I LOVE finding clever ways to repurpose leftovers – it satisfies my down-deep urge to be resourceful, save money, and reduce food waste. And when I can combine a solid leftover strategy with a meal that didn’t cost much to make in the first place, I consider that a total win.
When it comes to delicious and kid-friendly bang-for-your-buck, you can’t do much better than a pork shoulder. These regularly go on sale in my area (I’ve got one in my fridge right now that I paid $1.49/lb for) and they’ll last for days. The meat is fatty, so it crisps up well for sandwiches, hash, tacos and nachos, and it does best with a forgiving super-low-and-really-slow cooking method.
Note: purchasing pork to pull can be confusing, because while a pork shoulder and a pork butt – which isn’t from the hindquarters at all, to add more confusion – are two different cuts of meat, the terms are sometimes used interchangeably – and in fact, the cut I find most frequently at my grocery store is inexplicably labeled a “pork shoulder butt”. I’ve had good luck using low-and-slow cooking methods with both cuts, so don’t overthink it too much.
My kids love every iteration of this pulled pork, and if I plan my meals out right, I can make the leftovers last almost all week.
Here’s how I cook the pork, and some of the meals I make from it.
- Preheat oven to 225 degrees F (if you have all day to let it cook, you can turn the temp even lower!) Heat oil (I use olive or avocado oil) in a skillet or Dutch oven over medium-high heat, and while the oil is heating up, salt and pepper the pork on all sides.
- Once the oil is hot, use tongs or two forks to place the pork in the pan to sear, about 3 minutes per side. (If you’re in a hurry, it’s totally OK to skip this step.) As far as seasonings: I tend to go pretty light at this stage, since I will be re-seasoning the meat for different purposes throughout the week. Some options: paprika, cumin, chili powder, cilantro, garlic. I also usually use this searing time to saute some onions and garlic in another pan, and then add it to the meat when it braises.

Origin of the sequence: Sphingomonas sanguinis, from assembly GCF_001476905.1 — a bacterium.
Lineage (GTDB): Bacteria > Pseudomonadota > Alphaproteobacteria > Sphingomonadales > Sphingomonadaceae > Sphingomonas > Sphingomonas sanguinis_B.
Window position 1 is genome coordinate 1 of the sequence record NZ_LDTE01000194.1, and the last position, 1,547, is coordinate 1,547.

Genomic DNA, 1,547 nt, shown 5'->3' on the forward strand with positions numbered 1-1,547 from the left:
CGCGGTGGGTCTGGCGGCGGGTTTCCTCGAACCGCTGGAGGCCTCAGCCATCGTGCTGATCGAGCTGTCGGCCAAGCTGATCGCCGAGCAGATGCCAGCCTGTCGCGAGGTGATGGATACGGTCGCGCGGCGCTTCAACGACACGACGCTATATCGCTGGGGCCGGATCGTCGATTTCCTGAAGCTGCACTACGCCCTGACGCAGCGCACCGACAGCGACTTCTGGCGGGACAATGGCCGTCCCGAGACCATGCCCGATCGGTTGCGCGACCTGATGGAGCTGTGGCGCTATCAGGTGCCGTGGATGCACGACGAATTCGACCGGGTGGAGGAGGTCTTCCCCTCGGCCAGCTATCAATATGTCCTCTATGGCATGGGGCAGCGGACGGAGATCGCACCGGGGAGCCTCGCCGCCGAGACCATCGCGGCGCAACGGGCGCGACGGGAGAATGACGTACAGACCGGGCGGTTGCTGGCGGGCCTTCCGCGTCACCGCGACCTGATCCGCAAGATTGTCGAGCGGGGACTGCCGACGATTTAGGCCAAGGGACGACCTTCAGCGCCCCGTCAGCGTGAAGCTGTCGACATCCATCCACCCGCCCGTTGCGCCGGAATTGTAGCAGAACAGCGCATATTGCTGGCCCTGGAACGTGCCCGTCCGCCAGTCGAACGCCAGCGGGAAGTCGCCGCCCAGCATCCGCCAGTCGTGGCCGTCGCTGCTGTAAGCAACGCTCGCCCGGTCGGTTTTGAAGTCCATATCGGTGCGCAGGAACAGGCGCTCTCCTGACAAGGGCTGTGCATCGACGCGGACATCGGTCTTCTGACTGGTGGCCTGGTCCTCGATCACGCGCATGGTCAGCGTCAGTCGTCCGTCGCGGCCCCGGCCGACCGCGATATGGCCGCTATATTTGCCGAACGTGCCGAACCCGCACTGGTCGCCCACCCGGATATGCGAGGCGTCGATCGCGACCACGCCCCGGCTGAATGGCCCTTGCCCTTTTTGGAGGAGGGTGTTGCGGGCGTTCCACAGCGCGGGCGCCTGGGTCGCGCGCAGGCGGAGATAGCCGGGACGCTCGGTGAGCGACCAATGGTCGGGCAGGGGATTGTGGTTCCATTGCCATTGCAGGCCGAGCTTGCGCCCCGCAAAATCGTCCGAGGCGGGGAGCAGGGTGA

- Once the meat has been seared on all sides, it can stay in the Dutch oven or move to a stock pot or other large, tall pot. Add liquid – stock, beer, wine, water with bullion, even plain water will do – about 2/3 of the way up the side of the pot, cover the pot, and place it in the oven. I also like to add a quartered lemon and a quartered lime to the mix at this point. Leave it allllll day – four hours minimum, but I’ve let this cook for 10 hours or more before. When you remove it from the oven, it should be falling-apart tender, and you can easily “pull” it with two forks.
The first night, I typically serve this with potatoes or rice and a veggie. Since it’s been cooking all day and filling the house with delicious aromas, everybody is about ready to tear the lid off and dig in with a fork, so I just keep it simple.
After this, you’ve got so many options for the leftovers:
- Sandwiches (plain pork is great, or heat it up with little BBQ sauce to make sliders)
- Pork nachos or carnitas (pork tacos)
- Rice or quinoa bowls
- Hash with sauteed onions and roasted sweet potatoes. The hash is actually my kids’ favorite incarnation, so I often save it for last and serve it with an over-medium egg on top!
One great method is to fry the pork in oil over medium-high heat, working in small batches and seasoning to your family’s taste. This gives it a crispy texture and makes it especially delicious in tacos, nachos, hash, and sandwiches.
When you’re almost out of pork, you can stir up what’s left with some rice, hash browns, scrambled eggs, black beans, or whatever you have on hand. The flavor just gets better – and allows you to get a LOT of meals from that first day of effort. Enjoy!